No Resurrection Without the Cross
Gospel Reflection for March 5, 2023, the second Sunday of Lent - Mt 17:1-9
And after six days Jesus taketh unto him Peter and James, and John his brother, and bringeth them up into a high mountain apart:
And he was transfigured before them. And his face did shine as the sun: and his garments became white as snow.
And behold there appeared to them Moses and Elias talking with him.
And Peter answering, said to Jesus: Lord, it is good for us to be here: if thou wilt, let us make here three tabernacles, one for thee, and one for Moses, and one for Elias.
And as he was yet speaking, behold a bright cloud overshadowed them. And lo, a voice out of the cloud, saying: This is my beloved Son, in whom I am well pleased: hear ye him.
And the disciples hearing, fell upon their face, and were very much afraid.
And Jesus came and touched them: and said to them, Arise, and fear not.
And they lifting up their eyes saw no one but only Jesus.
And as they came down from the mountain, Jesus charged them, saying: Tell the vision to no man, till the Son of man be risen from the dead. (Mt 17:1-9 DRA)
The Gospel reading for this second Sunday of Lent focuses on the Transfiguration, one of the most important events in Scripture and the clearest manifestation of the divinity of Christ in the Synoptic Gospels. In this meeting, which like all great events in revelation history, including Abraham’s willingness to sacrifice his son Isaac, the giving of the Law to Moses and Christ’s Sermon on the Mount, occurred on a mountaintop, Christ was unveiled as the fulfillment of the Law and the prophets – symbolized by the presence of Moses and Elias – as well as the Creator of the resurrection of the dead, as prophesied in 2 Maccabees: “the King of the world will raise us up, who die for his laws, in the resurrection of eternal life.” (2 Mac 7:14)
Moses and Elias, two Old Testament saints whose bodies were assumed into Heaven, (2 Kings 2:11; Jude 1:9) physically demonstrate that Christ is “not the God of the dead, but of the living”. (Mt 22:32) Accordingly, Christ told the disciples to tell no one of the Transfiguration until He was risen from the dead in order to show that He alone is “the way, and the truth, and the life” (Jn 14:6) and that the living water which He alone can give requires the ultimate sacrifice of crucifixion, both that which He offered in charity for the sins of the world and our mortification to sin in our own lives, first through Baptism and then a life of self-sacrifice, obedience and penance. Just as Christ’s garments became “white as snow,” so the robes of the saints in Heaven are washed white in the Blood of the Lamb. (Rev 7:14) St. Thomas Aquinas thus taught: “Jesus’ baptism proclaimed ‘the mystery of the first regeneration,’ namely, our Baptism; the Transfiguration ‘is the sacrament of the second regeneration’: our own Resurrection.” (Catechism, 556) Likewise, St. Augustine exhorted, “Life goes down to be killed; Bread goes down to suffer hunger; the Way goes down to be exhausted on his journey; the Spring goes down to suffer thirst; and you refuse to suffer?”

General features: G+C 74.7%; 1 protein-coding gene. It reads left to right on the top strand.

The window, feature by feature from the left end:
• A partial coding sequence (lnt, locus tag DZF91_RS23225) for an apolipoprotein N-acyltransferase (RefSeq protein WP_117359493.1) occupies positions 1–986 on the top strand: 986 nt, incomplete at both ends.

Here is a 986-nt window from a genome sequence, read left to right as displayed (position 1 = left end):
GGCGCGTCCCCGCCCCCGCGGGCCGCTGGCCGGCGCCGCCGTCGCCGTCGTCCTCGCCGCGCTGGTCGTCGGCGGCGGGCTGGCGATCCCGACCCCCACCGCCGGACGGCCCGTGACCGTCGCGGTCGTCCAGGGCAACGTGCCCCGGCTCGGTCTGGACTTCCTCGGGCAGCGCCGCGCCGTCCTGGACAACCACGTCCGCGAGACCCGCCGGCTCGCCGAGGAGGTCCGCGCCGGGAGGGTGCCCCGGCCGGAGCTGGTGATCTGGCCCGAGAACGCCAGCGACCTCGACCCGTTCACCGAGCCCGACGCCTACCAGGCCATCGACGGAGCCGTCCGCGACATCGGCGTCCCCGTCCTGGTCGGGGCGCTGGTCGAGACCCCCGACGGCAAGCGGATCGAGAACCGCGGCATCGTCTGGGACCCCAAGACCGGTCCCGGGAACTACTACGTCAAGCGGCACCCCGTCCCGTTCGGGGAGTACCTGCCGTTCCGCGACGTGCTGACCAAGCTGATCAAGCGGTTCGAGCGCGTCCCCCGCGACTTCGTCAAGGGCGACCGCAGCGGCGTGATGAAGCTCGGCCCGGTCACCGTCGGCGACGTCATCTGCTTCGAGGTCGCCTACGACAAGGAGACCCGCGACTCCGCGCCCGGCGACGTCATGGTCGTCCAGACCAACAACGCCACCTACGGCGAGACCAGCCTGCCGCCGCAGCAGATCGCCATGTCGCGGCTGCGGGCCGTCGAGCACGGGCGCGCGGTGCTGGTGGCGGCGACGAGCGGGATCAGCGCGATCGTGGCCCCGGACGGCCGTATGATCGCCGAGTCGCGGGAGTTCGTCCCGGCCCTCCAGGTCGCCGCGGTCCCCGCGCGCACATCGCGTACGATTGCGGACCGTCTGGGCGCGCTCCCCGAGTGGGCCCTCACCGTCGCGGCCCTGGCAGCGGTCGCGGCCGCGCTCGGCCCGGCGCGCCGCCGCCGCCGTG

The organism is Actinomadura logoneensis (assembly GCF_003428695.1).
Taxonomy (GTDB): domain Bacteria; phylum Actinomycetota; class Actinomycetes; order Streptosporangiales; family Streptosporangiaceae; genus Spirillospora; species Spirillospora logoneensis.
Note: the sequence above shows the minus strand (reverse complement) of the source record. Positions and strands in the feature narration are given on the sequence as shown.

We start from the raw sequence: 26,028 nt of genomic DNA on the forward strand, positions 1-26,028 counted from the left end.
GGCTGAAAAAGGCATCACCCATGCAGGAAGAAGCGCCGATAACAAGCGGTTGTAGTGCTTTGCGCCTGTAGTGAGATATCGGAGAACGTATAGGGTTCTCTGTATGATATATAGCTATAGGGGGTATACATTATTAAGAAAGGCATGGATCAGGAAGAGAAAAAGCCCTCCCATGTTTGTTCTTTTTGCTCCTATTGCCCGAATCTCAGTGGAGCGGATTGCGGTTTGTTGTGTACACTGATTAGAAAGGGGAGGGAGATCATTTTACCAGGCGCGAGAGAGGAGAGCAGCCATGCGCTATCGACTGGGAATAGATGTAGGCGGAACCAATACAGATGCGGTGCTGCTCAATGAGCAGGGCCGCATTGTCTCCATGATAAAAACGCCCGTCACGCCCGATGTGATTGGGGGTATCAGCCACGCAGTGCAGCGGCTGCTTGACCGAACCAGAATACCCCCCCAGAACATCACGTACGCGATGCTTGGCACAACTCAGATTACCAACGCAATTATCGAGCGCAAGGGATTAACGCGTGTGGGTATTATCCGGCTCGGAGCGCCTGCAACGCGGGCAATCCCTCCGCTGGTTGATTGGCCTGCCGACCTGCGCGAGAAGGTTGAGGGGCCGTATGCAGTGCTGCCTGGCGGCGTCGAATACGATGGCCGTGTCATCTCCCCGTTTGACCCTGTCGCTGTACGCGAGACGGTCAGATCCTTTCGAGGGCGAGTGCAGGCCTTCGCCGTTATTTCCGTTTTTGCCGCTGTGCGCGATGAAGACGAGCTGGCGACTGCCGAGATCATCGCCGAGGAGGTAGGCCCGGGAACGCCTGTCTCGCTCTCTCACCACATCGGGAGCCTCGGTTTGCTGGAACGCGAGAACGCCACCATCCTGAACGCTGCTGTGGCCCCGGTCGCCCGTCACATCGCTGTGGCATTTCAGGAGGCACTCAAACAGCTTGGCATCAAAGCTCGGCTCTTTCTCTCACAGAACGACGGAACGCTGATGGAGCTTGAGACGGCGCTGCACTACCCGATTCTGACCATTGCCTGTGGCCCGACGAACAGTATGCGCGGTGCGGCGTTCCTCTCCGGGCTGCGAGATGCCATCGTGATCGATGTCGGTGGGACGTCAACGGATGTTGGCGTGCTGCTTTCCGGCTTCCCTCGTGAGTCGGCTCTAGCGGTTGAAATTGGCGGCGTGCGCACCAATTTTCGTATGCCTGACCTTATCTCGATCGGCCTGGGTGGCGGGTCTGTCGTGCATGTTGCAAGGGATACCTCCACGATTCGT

There is no resurrection without the Cross – for Jesus or for the members of His Body, the Church. Holiness is not easy, comfortable or popular; it requires renunciation of self, of the ways of the world and even of many good things which can distract us from the Way. This is the reason for Lenten fasting and works of mercy: to put things in perspective, to show us Who is truly most important. (cf. Mt 10:37) Yet, even in the midst of the same abandonment which Christ felt on the Cross, surrounded by the brutal reality of sin and death, we can forever persevere in His hope. Christ won eternal life for us from the beginning of time, as St. Paul wrote in the Epistle, and “manifests what his Body contains and radiates in the sacraments”, (CCC 568) in preparation for the Beatific Vision when His image in us will be restored and divinized to perfect likeness: “But we all beholding the glory of the Lord with open face, are transformed into the same image from glory to glory, as by the Spirit of the Lord.” (2 Cor 3:18)
You were transfigured on the mountain, and your disciples, as much as they were capable of it, beheld your glory, O Christ our God, so that when they should see you crucified they would understand that your Passion was voluntary, and proclaim to the world that you truly are the splendor of the Father. (Byzantine liturgy, Kontakion for the Feast of the Transfiguration)